Apr 15, 2017 CANADA (SUN) Conversations wtih HDG A.C. Bhaktivedanta Swami Prabhupada, excerpted from Dialectical Spiritualism: A Vedic View of Western Philosophy.
VII. GERMAN IDEALISM
Johann Gottlieb Fichte (1762 - 1814)
Hayagriva dasa: Fichte considered faith to be the real basis of action. He felt that knowledge in itself was insufficient.
Srila Prabhupada: Yes, faith must be there. We see faith exhibited even amongst the lower species. We see cygnets following their mother
swan into the water to swim and play. Faith is quite natural.
Hayagriva dasa: In Krsna consciousness, does faith or knowledge serve as the basis for action?
Srila Prabhupada: In the last chapter of Bhagavad-gita, Krsna tells us to abandon everything and just surrender unto Him (Bg. 18.66). Now this requires full faith. If we speculate about this, we do not have faith. In Caitanya-caritamrta, faith is described:
sraddha-sabde — visvasa kahe sudrdha niscaya
krsne bhakti kaile sarva-karma krta haya
"By rendering transcendental loving service to Krsna, one automatically
performs all subsidiary activities. This confident, firm faith, favorable
to the discharge of devotional service, is called sraddha." [Caitanyacaritdmrta, Madh. 22.62) Faith means believing firmly. If we have firm
faith, we will become perfect by surrendering unto Krsna. If we still
have reservations, we cannot have firm faith. We may then ask how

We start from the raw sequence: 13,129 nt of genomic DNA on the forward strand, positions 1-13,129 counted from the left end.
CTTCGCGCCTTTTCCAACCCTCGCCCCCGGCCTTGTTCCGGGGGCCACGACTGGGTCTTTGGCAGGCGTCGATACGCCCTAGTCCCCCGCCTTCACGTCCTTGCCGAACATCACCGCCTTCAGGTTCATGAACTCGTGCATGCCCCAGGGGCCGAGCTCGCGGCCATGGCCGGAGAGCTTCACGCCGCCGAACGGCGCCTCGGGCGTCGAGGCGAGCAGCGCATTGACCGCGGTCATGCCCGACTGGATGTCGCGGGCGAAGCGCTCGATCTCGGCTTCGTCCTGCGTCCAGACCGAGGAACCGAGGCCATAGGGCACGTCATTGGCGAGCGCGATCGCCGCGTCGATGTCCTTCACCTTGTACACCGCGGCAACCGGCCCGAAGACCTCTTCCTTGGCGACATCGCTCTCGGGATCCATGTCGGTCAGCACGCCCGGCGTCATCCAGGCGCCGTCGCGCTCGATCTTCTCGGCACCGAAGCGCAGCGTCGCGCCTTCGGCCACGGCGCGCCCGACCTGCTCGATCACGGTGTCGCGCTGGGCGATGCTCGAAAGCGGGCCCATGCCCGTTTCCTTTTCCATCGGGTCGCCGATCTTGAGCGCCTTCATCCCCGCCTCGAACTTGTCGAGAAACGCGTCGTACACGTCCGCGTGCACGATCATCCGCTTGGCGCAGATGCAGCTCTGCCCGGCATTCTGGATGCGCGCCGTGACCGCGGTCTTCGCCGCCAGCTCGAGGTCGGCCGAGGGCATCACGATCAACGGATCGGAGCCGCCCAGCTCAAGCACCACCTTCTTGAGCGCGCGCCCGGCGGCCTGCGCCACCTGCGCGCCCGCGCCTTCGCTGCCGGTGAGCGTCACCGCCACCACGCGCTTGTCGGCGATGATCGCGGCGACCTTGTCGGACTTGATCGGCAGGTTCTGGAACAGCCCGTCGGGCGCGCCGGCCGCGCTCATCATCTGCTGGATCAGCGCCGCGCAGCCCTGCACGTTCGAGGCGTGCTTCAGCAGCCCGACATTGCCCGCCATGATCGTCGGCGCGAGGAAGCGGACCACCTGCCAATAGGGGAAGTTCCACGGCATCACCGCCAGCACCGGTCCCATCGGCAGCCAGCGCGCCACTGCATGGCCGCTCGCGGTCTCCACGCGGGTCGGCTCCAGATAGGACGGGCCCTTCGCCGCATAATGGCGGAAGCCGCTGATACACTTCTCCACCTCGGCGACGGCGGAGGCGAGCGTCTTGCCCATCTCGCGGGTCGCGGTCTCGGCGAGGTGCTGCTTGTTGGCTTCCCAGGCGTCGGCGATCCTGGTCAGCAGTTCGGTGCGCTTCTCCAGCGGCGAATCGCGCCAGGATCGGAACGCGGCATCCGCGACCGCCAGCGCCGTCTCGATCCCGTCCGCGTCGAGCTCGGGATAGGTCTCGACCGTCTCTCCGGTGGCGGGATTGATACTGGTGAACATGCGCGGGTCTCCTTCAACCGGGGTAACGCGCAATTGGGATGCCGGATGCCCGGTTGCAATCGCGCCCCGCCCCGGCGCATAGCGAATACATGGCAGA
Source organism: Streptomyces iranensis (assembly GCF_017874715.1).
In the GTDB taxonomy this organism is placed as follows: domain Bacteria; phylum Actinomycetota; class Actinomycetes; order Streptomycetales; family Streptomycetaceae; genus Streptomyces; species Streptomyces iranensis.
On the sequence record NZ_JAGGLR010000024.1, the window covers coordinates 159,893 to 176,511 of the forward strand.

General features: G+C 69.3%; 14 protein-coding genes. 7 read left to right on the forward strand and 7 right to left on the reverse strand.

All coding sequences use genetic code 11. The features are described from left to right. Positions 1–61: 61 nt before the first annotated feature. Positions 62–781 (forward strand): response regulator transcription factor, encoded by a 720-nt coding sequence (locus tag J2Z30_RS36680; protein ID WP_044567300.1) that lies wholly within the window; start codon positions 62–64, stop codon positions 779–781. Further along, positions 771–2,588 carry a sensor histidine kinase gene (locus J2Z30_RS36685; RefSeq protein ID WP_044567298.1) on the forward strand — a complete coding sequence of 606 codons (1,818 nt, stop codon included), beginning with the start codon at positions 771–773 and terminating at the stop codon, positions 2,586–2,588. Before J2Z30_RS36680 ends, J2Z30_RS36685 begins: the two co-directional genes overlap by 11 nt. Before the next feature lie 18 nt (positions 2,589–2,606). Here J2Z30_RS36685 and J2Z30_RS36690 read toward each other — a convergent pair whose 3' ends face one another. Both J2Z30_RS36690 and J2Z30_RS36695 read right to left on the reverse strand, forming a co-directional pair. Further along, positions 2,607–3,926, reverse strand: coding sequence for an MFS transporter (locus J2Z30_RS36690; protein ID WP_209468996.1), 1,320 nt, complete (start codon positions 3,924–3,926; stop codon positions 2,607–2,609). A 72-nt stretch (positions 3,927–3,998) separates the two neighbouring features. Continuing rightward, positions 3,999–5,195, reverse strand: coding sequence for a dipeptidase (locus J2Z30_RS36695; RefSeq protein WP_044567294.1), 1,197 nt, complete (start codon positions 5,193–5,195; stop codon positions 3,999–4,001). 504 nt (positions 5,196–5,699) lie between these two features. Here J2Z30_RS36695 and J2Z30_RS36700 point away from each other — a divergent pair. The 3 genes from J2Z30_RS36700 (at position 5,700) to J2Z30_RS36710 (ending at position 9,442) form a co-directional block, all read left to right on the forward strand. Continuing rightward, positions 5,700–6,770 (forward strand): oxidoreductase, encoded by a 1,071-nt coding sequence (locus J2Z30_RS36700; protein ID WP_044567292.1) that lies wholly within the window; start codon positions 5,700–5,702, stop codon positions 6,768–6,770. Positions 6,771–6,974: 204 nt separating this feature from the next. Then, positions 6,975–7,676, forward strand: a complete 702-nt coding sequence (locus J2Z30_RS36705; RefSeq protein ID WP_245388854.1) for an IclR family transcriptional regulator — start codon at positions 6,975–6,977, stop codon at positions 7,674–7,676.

this faith comes to be, and to this, Bhagavad-gita answers:
bahunam janmanam ante
jnanavan mam prapadyate
vasudevah sarvam iti
sa mahatma sudurlabhah
"After many births and deaths, he who is actually in knowledge surrenders unto Me, knowing Me to be the cause of all causes and all that
is. Such a great soul is very rare." (Bg. 7.19) This faith, therefore, is
not very easily come by. Piety is also required of a candidate. Krsna
appeared on the battlefield of Kuruksetra five thousand years ago, and
Bhagavad-gita has recently been studied by many people like Gandhi,
Dr. Radhakrishnan, Vivekananda, and Aurovinda. But where is their
faith? They have taken advantage of Bhagavad-gita by interpreting it
according to their own pleasure. They have never taught complete
surrender unto Krsna. That requires firm faith in Krsna. In any case,
in this Krsna consciousness movement, we are teaching our students
how to capture Krsna through firm faith. There are many faithless
people, including yogis and svamis, who are commenting on Bhagavad-gita, but this is useless. In the beginning, there must be firm faith.
Faith is the foundation. If the foundation is lost, how can a big building stand?
Hayagriva dasa: Fichte believes that faith is innate in all men. He
writes: "So has it been with all men who have ever seen the light of the
world. Without being conscious of it, they apprehend all the reality which
has an existence for them through faith alone. This faith forces itself on
them simultaneously with their existence. It is born with them. How
could it be otherwise?"
Srila Prabhupada: Yes, and this faith is also strengthened by experience. For instance, in the world we understand that everything has some
proprietor. Since this is the case, why shouldn't the entire cosmic manifestation have a proprietor? We may not see the proprietor, but we accept
His existence on faith.
Hayagriva dasa: Concerning the infallibility of conscience, Fichte
writes: "This voice of my conscience announces to me precisely what I
ought to do, and what leave undone, in every particular situation of